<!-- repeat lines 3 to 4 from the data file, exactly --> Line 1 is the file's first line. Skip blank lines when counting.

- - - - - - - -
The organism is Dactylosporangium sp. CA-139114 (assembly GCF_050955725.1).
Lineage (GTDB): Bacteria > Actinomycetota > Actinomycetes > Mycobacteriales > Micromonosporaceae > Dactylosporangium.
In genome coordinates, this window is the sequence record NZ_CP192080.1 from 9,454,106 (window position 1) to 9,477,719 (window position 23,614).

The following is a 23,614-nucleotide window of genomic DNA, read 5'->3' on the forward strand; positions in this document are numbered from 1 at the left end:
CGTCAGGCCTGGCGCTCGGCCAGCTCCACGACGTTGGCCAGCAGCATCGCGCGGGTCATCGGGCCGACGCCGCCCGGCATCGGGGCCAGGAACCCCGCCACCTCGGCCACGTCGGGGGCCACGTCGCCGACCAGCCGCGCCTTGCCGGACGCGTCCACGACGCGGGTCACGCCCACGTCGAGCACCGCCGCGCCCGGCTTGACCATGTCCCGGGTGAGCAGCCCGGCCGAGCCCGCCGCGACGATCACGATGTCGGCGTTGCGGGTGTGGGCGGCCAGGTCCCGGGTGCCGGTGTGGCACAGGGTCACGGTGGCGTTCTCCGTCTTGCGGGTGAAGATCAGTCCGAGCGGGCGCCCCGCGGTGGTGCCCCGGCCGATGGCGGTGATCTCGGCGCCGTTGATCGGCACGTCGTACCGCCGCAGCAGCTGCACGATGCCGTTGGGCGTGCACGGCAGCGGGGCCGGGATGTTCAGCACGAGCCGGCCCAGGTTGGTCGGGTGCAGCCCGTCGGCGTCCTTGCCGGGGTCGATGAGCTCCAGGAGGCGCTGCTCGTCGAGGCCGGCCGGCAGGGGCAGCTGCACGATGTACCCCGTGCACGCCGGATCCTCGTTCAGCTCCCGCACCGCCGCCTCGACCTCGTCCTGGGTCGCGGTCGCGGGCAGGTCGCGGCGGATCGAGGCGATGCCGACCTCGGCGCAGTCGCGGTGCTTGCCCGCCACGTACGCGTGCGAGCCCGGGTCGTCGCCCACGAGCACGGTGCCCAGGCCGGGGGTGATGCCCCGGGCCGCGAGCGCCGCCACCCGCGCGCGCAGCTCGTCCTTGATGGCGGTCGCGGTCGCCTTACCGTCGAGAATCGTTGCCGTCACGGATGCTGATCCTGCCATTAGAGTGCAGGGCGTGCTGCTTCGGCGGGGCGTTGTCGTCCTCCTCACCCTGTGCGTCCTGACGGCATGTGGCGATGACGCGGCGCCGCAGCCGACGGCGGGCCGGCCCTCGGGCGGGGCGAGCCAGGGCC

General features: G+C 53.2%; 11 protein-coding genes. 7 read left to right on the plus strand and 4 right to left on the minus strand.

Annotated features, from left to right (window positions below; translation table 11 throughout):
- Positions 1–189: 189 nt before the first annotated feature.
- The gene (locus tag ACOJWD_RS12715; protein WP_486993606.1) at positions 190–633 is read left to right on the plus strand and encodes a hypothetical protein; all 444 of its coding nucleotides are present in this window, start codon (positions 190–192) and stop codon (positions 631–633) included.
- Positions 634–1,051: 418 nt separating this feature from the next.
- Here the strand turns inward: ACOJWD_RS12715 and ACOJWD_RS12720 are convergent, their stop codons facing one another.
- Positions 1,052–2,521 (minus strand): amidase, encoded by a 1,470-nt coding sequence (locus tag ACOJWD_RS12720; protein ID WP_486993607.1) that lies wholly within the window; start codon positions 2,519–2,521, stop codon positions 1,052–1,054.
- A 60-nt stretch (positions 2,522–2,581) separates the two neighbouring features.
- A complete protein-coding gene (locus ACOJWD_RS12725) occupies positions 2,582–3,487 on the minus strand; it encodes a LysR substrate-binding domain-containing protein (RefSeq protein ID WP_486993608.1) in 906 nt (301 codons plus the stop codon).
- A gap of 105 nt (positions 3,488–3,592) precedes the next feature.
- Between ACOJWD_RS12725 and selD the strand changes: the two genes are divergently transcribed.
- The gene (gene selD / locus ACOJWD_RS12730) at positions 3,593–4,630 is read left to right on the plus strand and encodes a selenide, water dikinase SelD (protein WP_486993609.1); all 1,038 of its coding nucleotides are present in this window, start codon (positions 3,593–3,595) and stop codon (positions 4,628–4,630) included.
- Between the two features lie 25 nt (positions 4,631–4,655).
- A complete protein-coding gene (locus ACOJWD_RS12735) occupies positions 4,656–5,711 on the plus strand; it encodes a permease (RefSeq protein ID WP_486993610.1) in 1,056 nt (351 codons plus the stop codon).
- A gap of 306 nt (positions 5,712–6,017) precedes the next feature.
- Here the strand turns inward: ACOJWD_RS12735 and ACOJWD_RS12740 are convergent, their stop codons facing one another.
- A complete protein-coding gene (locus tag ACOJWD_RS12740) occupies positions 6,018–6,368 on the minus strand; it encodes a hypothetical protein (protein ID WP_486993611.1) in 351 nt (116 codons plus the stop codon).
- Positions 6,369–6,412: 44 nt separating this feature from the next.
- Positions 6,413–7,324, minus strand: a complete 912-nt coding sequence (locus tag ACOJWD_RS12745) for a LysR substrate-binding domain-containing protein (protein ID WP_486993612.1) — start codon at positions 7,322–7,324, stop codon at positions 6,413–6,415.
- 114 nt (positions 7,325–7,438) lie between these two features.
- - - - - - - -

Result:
In genome coordinates, this window is the sequence record NZ_CP192080.1 from 9,454,106 (window position 1) to 9,477,719 (window position 23,614).

The following is a 23,614-nucleotide window of genomic DNA, read 5'->3' on the forward strand; positions in this document are numbered from 1 at the left end: